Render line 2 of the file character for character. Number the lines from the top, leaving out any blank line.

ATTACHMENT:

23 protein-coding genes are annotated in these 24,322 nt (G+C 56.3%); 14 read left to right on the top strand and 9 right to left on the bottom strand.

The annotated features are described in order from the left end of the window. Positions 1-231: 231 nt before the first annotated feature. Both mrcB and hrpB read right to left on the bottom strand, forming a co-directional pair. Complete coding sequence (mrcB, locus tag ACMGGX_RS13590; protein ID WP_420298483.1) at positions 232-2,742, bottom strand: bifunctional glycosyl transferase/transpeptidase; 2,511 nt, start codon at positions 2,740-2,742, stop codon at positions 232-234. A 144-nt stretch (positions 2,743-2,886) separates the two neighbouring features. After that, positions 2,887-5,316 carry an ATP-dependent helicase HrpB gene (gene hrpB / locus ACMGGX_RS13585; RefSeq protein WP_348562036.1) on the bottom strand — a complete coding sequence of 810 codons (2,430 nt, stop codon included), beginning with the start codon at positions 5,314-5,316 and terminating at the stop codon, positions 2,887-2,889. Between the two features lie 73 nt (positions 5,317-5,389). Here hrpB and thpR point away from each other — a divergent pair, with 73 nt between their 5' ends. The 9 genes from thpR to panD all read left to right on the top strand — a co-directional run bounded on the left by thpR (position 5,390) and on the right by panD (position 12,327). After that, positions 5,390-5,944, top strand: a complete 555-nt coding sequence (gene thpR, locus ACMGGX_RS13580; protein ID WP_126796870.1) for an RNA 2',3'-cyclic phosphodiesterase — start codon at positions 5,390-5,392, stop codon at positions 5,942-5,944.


The annotated features are described in order from the left end of the window. Positions 1-231: 231 nt before the first annotated feature. Both mrcB and hrpB read right to left on the bottom strand, forming a co-directional pair. Complete coding sequence (mrcB, locus tag ACMGGX_RS13590; protein ID WP_420298483.1) at positions 232-2,742, bottom strand: bifunctional glycosyl transferase/transpeptidase; 2,511 nt, start codon at positions 2,740-2,742, stop codon at positions 232-234. A 144-nt stretch (positions 2,743-2,886) separates the two neighbouring features. After that, positions 2,887-5,316 carry an ATP-dependent helicase HrpB gene (gene hrpB / locus ACMGGX_RS13585; RefSeq protein WP_348562036.1) on the bottom strand — a complete coding sequence of 810 codons (2,430 nt, stop codon included), beginning with the start codon at positions 5,314-5,316 and terminating at the stop codon, positions 2,887-2,889. Between the two features lie 73 nt (positions 5,317-5,389). Here hrpB and thpR point away from each other — a divergent pair, with 73 nt between their 5' ends. The 9 genes from thpR to panD all read left to right on the top strand — a co-directional run bounded on the left by thpR (position 5,390) and on the right by panD (position 12,327). After that, positions 5,390-5,944, top strand: a complete 555-nt coding sequence (gene thpR, locus ACMGGX_RS13580; protein ID WP_126796870.1) for an RNA 2',3'-cyclic phosphodiesterase — start codon at positions 5,390-5,392, stop codon at positions 5,942-5,944.